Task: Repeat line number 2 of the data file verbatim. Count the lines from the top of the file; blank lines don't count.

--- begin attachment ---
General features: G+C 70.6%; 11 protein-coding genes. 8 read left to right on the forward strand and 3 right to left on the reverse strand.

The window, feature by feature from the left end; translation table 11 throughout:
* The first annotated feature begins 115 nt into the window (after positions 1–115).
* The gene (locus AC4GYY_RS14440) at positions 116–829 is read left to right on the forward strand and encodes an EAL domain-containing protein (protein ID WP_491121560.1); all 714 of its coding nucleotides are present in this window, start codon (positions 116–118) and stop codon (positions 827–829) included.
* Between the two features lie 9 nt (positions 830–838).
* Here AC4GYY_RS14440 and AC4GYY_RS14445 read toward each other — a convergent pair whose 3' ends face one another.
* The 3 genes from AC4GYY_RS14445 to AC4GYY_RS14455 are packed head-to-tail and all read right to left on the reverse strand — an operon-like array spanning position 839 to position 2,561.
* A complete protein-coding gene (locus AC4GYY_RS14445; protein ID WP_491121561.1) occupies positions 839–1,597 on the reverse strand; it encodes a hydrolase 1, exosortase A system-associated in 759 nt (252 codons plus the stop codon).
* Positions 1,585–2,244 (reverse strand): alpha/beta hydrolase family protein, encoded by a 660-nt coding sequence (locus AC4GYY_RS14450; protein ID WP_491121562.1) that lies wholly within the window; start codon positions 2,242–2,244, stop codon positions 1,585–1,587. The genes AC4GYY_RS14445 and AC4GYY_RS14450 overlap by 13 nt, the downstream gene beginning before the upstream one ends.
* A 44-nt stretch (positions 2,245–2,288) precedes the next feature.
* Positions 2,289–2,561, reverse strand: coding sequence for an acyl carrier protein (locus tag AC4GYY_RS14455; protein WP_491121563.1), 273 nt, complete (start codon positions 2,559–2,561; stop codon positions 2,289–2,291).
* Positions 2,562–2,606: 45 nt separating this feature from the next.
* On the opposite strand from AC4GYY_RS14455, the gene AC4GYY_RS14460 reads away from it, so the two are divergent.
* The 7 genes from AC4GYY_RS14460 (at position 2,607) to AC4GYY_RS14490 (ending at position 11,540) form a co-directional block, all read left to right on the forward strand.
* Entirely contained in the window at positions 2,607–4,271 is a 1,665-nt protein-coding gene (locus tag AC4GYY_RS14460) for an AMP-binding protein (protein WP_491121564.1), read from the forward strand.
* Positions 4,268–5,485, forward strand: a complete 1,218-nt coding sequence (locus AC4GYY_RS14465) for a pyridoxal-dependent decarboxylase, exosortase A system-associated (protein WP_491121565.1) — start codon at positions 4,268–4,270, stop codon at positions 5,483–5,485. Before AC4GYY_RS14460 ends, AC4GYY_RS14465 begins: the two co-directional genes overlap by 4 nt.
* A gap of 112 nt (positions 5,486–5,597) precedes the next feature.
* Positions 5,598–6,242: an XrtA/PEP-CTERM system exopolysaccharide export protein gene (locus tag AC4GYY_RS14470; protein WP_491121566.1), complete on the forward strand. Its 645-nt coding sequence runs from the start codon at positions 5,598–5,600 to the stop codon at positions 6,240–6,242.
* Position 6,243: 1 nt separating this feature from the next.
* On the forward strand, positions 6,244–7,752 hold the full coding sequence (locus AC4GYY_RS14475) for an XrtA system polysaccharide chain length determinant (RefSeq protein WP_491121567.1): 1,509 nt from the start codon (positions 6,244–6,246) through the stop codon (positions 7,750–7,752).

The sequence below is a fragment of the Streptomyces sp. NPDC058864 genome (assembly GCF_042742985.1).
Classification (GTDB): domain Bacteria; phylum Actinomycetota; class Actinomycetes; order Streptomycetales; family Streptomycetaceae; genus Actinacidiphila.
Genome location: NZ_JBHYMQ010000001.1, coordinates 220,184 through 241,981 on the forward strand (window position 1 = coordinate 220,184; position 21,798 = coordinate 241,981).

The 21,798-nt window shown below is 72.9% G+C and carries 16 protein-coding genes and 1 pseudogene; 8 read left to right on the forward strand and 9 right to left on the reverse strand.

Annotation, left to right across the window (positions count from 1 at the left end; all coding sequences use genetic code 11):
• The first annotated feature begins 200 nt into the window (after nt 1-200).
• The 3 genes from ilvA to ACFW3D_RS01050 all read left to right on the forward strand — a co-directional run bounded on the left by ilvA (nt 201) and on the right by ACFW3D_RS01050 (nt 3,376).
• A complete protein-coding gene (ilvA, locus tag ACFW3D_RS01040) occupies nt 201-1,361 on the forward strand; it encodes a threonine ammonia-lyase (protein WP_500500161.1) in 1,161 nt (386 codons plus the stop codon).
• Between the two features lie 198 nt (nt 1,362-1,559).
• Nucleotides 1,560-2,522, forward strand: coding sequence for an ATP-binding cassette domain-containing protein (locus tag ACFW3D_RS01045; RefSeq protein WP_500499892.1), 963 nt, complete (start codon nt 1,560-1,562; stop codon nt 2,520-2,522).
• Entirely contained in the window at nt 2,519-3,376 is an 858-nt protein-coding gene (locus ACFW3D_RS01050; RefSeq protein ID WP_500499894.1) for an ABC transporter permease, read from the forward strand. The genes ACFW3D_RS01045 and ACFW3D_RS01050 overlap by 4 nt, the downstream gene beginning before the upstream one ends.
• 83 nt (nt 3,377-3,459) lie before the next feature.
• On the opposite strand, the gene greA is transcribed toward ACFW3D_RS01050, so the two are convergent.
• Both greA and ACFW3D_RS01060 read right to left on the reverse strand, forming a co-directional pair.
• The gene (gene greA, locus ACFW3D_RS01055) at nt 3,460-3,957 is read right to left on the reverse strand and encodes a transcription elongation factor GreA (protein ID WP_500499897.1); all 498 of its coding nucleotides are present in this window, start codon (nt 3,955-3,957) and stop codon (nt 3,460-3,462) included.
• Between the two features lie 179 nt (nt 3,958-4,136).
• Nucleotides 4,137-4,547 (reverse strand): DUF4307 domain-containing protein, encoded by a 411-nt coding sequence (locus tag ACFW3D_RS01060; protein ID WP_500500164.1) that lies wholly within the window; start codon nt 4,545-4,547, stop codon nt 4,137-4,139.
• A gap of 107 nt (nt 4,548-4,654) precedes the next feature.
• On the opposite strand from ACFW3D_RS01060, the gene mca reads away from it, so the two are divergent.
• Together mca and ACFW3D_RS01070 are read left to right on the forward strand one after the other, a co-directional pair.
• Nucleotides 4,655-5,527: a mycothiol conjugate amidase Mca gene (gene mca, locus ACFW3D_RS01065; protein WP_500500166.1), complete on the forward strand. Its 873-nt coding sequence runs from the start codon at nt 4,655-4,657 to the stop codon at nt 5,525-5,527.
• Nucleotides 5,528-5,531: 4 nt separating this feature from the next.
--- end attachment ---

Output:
The window, feature by feature from the left end; translation table 11 throughout: